We were speechless for a few seconds before he finally broke in again.
“Uh, do your folks have any valium hanging around?”
“I’m not sure,” I gulped. “Let’s go take a look.”
Upstairs I poked my finger around the medicine chest and found lots of brown plastic cylinders with polysyllabic medicinal names typed on them, but nothing indicating that they would make us hang out on a couch for hours munching on Doritos. In fact, the wrong kind of cocktail just might impede our learning Spanish, or anything else for that matter, for a long, long time.
I gripped a bottle of St. Joseph’s chewable children’s aspirin. The ones with the orange flavor that I loved so much. “I dunno, John,” I grimaced. “I’m not up for experimenting. I don’t want to watch you racing down the center aisle screaming ‘I am the walrus’ while flying over theAtlantic. Why don’t you try these laxatives? They’re good for easing the tension.”
“That’s all right. My system’s already taken care of that department for the last week.”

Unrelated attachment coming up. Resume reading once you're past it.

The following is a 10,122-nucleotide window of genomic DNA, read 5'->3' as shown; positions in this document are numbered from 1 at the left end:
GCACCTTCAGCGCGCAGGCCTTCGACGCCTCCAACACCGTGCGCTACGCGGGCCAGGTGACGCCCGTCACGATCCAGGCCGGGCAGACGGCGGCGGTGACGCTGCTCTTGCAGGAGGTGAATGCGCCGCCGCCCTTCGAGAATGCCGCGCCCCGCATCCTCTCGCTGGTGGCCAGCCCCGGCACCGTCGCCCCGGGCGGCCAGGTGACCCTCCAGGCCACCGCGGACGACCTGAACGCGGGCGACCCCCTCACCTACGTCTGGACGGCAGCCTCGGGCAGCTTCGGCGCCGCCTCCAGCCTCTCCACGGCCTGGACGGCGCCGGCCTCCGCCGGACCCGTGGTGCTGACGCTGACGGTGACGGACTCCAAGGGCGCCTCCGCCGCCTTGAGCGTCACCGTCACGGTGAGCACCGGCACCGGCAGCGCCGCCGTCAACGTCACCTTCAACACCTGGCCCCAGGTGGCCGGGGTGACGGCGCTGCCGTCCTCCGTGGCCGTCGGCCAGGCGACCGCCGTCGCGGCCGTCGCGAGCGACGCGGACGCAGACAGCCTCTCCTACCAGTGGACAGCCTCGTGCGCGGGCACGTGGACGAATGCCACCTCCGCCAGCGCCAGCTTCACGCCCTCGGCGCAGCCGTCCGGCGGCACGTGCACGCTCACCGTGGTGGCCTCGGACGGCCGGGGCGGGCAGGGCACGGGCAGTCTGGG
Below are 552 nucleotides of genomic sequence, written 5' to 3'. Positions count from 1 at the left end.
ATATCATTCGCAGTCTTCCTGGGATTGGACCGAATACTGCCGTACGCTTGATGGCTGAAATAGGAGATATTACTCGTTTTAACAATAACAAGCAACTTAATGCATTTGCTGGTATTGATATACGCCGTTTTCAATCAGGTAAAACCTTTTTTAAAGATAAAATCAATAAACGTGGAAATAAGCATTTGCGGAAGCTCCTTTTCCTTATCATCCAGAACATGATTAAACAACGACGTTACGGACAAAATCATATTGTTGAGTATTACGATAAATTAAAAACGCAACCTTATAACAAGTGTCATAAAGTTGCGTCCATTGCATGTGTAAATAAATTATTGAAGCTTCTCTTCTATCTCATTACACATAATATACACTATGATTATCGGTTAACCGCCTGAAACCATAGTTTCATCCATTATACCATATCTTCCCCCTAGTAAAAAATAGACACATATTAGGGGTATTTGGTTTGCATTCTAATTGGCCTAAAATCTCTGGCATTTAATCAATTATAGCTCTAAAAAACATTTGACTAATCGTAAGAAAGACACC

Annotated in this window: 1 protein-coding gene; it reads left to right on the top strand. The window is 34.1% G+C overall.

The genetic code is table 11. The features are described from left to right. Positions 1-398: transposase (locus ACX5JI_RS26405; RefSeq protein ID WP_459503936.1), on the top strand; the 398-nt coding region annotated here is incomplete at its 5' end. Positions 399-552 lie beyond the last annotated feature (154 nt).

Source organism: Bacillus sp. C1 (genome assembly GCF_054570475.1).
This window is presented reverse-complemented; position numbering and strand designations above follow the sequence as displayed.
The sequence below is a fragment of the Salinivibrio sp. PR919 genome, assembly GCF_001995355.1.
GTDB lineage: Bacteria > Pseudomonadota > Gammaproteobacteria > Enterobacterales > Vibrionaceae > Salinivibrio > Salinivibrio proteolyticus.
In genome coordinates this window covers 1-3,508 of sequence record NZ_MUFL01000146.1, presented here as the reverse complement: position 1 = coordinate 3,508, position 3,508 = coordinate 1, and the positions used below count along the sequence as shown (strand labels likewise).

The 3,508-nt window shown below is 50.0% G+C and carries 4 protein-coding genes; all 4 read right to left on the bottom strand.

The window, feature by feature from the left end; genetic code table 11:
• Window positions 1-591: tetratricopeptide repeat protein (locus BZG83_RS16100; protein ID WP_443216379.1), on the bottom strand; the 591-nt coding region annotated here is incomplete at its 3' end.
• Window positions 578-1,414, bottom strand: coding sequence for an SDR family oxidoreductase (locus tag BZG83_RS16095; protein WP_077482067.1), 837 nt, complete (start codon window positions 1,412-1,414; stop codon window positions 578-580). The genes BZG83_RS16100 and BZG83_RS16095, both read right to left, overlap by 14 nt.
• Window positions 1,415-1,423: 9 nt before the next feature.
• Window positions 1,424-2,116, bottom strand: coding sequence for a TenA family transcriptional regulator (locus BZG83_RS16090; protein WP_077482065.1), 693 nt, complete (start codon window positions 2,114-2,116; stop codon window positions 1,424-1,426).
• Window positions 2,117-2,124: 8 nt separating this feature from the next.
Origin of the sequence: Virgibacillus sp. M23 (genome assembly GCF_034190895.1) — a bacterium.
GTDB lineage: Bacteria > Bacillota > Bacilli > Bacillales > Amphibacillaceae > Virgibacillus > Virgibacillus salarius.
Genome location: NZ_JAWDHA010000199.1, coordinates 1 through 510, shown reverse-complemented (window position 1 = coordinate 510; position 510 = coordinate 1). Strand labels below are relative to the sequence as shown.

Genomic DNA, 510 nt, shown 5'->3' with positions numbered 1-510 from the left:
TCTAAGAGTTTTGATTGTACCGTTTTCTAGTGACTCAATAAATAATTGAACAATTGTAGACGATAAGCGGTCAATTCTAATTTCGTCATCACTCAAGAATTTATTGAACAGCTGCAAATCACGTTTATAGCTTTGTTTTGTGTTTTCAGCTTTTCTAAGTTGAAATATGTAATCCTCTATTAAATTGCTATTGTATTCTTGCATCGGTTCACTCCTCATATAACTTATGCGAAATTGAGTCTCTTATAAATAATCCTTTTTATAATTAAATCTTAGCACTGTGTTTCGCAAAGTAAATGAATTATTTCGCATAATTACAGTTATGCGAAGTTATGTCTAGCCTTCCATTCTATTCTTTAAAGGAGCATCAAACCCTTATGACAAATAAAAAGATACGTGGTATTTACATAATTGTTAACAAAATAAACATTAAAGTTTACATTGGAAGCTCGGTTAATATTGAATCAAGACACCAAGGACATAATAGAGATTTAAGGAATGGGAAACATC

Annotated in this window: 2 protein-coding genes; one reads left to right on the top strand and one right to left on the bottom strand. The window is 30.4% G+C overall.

“Well, I guess, then, it’s just up to our iron-nerves, a couple of draft beers at the airport bar and Mr. Phillip Morris,” I concluded. “How does that sound to you?”
“Sounds like crap,” he admitted stoically. “I want drugs.”
“St. Joseph’s? We could down the pills, eat the paper label, too, and slam back some vodka shots for good measure.” I figured the last par would at least assure us a good buzz.
“That’s all right man. I have a philosophical heart, so don’t mind me.”
“That’s the spirit,” I cheered and led him to the living room. “Now, let’s go and enjoy our last day here.”
His body screeched to halt.
“Oh, for crying out loud. Would you chill out! It’s not like we’re going on the Hindenburg or something like that. Come on. Let’s watch a Cheers rerun. That’ll take your mind off things.”